He did keep the Seiko watch, and he still has it to this day. He considers it one of his most prized possessions from his playing days. “It’s still in my safety deposit box,” Watson said to the New York Daily News. “I’ve never worn it. It came in a nice wooden box with a plaque on it. I would never sell it — it’s one of a kind. As far as I’m concerned, when I leave the planet, my son or daughter, whichever wants it, I hope they keep it.”
In addition to Watson earning his prizes, a fan competition was held. Fans submitted which day they believed the millionth run would be scored and who would score it. The fan that correctly picked both would receive $10,000 from Tootsie Roll. Surprisingly, 50 fans picked both “May 4” and “Bob Watson” correctly. After a random drawing from those 50, a 10-year-old boy walked away with the money.
After the game, Watson’s cleats and jersey, and the home plate from Candlestick Park, were sent to the National Baseball Hall of Fame. Neither are currently on display.
Watson’s one millionth run came just over 99 years after MLB’s first run was scored when Wes Fisler of the Philadelphia Athletics crossed the plate during their game on April 22, 1876.
Both Watson and Concepcion ended up having excellent careers in the MLB. Watson had a 19-year career, making two all-star teams. Concepcion also played 19 years, earning nine all-star appearances, five Gold Gloves, and two Silver Sluggers. They were both all stars during the 1975 season, as well.
Many years later, baseball historians re-counted the amount of total runs in MLB history, and figured out neither Watson nor Concepcion were the ones to score the one millionth run. However, there couldn’t be a determination as to who the one millionth run was, so Watson’s name is still attached to the milestone. “Nobody knows who scored the millionth run in baseball, but that was never really the point,” wrote Joe Posnanski in his book The Machine. “The point was to celebrate the game. And in many ways, it really worked.”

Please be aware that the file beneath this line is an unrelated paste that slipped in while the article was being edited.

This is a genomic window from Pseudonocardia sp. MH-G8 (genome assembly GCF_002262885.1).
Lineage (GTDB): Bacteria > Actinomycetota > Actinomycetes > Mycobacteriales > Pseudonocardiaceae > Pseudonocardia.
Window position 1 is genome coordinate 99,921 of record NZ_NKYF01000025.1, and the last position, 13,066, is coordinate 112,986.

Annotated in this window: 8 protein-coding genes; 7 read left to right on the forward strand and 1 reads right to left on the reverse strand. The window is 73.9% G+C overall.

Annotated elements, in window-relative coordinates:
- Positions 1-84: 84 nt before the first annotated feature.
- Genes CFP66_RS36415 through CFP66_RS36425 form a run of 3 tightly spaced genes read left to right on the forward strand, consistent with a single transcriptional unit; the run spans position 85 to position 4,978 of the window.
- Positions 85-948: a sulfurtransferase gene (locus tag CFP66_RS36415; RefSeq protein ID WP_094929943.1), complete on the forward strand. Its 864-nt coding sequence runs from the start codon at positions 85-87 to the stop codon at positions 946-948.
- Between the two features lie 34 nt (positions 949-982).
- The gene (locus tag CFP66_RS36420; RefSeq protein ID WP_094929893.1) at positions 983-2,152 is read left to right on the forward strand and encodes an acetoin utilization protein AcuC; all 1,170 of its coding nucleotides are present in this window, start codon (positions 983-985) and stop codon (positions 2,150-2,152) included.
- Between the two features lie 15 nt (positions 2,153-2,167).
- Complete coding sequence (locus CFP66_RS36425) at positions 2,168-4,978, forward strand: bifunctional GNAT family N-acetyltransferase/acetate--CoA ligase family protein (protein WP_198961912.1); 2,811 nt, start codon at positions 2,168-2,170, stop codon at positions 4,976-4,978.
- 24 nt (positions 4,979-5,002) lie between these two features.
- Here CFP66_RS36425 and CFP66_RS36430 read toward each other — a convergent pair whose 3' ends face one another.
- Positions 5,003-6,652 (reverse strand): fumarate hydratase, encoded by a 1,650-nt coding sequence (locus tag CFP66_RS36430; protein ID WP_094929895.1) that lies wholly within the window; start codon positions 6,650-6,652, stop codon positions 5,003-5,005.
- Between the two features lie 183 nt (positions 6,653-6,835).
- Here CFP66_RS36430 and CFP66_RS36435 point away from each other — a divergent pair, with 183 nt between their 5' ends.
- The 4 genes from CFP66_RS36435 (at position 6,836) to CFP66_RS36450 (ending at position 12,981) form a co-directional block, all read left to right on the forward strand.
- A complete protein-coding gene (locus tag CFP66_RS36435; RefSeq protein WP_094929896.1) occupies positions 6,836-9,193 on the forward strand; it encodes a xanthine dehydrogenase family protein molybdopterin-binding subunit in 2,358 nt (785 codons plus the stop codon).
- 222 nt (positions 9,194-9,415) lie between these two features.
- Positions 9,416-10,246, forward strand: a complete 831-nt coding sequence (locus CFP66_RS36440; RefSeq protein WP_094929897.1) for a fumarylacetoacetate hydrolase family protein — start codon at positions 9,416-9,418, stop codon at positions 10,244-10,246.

As of the end of the 2019 season, according to current calculations, around 1.9 million runs have been scored in MLB history. It’s projected that the two millionth run will be scored in either the 2020 or 2021 season.
Update: Major League Baseball’s two-millionth run was scored on May 29, 2021, when the Minnesota Twins’ Josh Donaldson scored in their game against the Kansas City Royals on a Nelson Cruz ground-rule double.
Corrections: In the previous version of the article, it stated Chambliss and Carew were both thrown out at home attempting to score the one-millionth run. In addition, the previous version of the article stated Watson beat Concepcion as the MLB’s one-millionth run by one second, when it was actually by four seconds. Thank you to Mark Sackler for the corrections.
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3 thoughts on “Bob Watson and the Race to MLB’s One Millionth Run”
Actually, it was 4 seconds that Watson beat Concepcion. And only Chambliss was thrown out at home–by Rod Carew. I should know–I kept the official count.
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Thank you for the corrections, Mark. We apologize for the delay in response. Thank you for reading the article. We hope that you liked it!
For sure. Thanks for your reply.